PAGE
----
Mapping Fraud Potentials in E-Purchasing Procurement in Indonesia
Corruption in the public procurement sector continues to be a global issue. According to a report from the United Nations Office on Drugs and Crime (UNODC), 10-25 percent of public money was lost to corruption in this sector. Meanwhile, in a 2014 report titled “The OECD Foreign Bribery Report”, the Organisation for Economic Cooperation and Development (OECD) indicated that 57 percent of bribery cases that involved foreign public officials were committed in order to win public contracts.
The complexity of public procurement process creates opportunities that perpetrators exploit for their advantage, especially when the process employs a manual or face-to face system. This situation led to initiatives to transform public procurement into an electronic process to minimize interactions between parties and to eventually closing the gaps for corruption.
According to Salusra Widya, the Principal Secretary of the NPPA, direct purchase or e-purchasing represents one of the government’s endeavors to prevent fraud and corruption in public procurement. Additionally, this method is considered effective in expediting procurement process without compromising accountability.
At the same time, ministries/state institutions/local governments (together referred to as buyers) are mandated to use e-purchasing in the procurement of goods and services that are relevant to national and/or strategic interests adopted by a Minister, Head of Institution, or Head of Region.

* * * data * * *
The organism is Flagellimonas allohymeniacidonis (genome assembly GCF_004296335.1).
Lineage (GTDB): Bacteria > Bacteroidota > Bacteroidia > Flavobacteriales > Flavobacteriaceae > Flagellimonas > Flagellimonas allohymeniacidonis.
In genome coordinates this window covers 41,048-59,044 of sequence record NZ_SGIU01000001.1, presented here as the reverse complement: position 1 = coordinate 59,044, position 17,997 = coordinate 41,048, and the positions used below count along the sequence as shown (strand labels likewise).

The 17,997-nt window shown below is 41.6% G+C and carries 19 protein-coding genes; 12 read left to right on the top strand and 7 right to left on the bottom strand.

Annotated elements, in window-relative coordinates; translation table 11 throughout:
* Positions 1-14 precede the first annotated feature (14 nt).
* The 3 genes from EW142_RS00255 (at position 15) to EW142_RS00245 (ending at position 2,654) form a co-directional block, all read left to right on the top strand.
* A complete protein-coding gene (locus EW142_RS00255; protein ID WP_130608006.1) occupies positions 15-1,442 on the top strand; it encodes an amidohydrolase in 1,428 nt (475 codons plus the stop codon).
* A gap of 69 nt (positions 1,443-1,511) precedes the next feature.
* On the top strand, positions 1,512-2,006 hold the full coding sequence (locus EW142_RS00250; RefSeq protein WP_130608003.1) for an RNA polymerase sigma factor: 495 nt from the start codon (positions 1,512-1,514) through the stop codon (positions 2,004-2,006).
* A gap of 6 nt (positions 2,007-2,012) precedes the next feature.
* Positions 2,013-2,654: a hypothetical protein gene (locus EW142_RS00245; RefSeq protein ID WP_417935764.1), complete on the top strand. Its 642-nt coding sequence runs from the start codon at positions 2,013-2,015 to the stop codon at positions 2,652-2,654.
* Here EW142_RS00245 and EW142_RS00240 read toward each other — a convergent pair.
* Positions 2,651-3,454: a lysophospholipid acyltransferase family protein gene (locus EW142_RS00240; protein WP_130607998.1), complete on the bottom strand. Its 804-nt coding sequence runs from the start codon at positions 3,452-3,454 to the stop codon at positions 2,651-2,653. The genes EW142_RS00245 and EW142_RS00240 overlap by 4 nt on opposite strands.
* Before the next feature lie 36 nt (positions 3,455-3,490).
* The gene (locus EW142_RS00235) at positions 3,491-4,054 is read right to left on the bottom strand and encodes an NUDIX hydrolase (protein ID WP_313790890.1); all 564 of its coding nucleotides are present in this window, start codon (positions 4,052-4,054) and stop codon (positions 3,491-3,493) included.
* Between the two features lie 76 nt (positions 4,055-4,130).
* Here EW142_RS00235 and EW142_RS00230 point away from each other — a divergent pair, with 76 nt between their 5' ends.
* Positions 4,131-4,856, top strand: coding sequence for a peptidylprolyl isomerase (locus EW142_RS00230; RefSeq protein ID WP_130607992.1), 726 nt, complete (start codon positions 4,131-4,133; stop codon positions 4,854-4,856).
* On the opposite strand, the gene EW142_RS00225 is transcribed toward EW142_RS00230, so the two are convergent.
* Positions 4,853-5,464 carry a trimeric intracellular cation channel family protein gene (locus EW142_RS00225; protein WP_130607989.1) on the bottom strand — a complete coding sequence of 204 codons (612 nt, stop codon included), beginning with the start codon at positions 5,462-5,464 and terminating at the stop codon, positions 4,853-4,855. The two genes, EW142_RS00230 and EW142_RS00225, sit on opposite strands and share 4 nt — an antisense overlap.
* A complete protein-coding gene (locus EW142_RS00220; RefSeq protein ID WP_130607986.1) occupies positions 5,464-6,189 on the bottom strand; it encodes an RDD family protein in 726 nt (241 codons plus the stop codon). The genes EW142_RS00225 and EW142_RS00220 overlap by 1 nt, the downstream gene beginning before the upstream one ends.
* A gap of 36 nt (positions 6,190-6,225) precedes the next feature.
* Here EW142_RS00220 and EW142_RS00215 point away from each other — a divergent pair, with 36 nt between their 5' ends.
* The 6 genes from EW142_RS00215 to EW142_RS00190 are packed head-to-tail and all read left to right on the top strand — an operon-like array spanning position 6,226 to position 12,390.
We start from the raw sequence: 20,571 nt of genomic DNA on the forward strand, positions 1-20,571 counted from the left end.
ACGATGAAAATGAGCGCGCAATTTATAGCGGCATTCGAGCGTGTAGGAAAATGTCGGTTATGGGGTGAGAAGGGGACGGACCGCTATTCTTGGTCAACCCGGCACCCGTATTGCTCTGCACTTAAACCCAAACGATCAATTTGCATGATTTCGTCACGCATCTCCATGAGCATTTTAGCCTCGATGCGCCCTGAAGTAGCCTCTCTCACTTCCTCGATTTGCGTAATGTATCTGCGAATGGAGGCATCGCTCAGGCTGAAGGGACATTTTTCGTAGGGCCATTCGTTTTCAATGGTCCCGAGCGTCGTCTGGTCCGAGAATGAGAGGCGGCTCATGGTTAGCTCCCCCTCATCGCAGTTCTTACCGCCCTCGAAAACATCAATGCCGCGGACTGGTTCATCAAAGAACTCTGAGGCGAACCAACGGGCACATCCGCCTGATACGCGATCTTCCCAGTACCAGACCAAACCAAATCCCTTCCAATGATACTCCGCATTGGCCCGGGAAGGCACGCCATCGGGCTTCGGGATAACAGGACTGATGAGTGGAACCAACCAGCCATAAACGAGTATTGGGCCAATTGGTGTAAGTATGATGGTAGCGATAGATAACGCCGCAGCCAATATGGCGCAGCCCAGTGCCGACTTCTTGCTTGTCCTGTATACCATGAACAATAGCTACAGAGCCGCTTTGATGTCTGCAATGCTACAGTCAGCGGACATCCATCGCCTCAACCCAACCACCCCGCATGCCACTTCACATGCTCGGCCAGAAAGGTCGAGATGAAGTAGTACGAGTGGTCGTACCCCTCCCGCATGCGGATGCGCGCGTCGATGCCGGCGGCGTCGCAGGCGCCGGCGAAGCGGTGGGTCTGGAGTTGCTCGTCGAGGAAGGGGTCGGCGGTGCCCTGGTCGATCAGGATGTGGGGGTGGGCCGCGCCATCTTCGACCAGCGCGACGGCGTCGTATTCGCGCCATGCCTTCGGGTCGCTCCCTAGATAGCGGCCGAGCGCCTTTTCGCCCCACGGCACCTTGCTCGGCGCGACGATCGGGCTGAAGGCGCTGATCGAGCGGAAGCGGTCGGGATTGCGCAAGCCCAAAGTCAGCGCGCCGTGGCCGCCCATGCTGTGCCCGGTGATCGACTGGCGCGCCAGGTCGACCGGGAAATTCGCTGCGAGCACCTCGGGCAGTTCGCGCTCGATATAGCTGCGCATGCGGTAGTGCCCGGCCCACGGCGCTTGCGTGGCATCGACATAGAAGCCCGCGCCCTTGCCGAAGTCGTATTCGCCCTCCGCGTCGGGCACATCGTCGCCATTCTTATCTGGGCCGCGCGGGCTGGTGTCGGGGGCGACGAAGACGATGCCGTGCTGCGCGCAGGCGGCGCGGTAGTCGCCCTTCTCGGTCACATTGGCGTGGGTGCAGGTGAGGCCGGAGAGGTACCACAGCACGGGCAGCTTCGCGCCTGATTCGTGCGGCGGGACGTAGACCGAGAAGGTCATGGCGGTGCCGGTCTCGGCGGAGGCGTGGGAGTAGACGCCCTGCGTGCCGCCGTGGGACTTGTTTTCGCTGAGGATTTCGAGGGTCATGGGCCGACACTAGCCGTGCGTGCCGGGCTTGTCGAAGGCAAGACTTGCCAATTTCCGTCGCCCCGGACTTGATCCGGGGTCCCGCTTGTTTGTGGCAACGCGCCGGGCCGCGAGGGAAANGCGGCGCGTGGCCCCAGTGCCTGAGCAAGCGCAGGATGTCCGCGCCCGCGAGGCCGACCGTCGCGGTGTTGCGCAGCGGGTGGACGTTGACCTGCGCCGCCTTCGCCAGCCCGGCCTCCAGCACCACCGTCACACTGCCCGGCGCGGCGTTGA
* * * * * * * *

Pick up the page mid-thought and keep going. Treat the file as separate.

To promote the uptake of e-purchasing, in 2022 the government through the NPPA targeted to expand the number of products in e-catalogues to 1,000,000 (one million) items with a focus on domestic products. With more commodities available on the catalogues, buyers will have more flexibility in their purchase decisions.
With respect to the NPPA’s annual state of procurement report, the number of purchasing transactions in the last three years made up 10 per cent of the total public procurement. The total procurement packages and cumulative transaction values in 2019 were 345,557 packages and Rp69.2 trillion; 295,532 packages and Rp49.5 trillion6 in 2020; and 228,207 packages and Rp49.7 trillion in 2021.
While e-purchasing method is gaining traction, research that is focused on mapping fraud potentials in this particular method was yet to be conducted. This study is therefore pertinent for the government to formulate systems or policies to detect fraud in e-purchasing.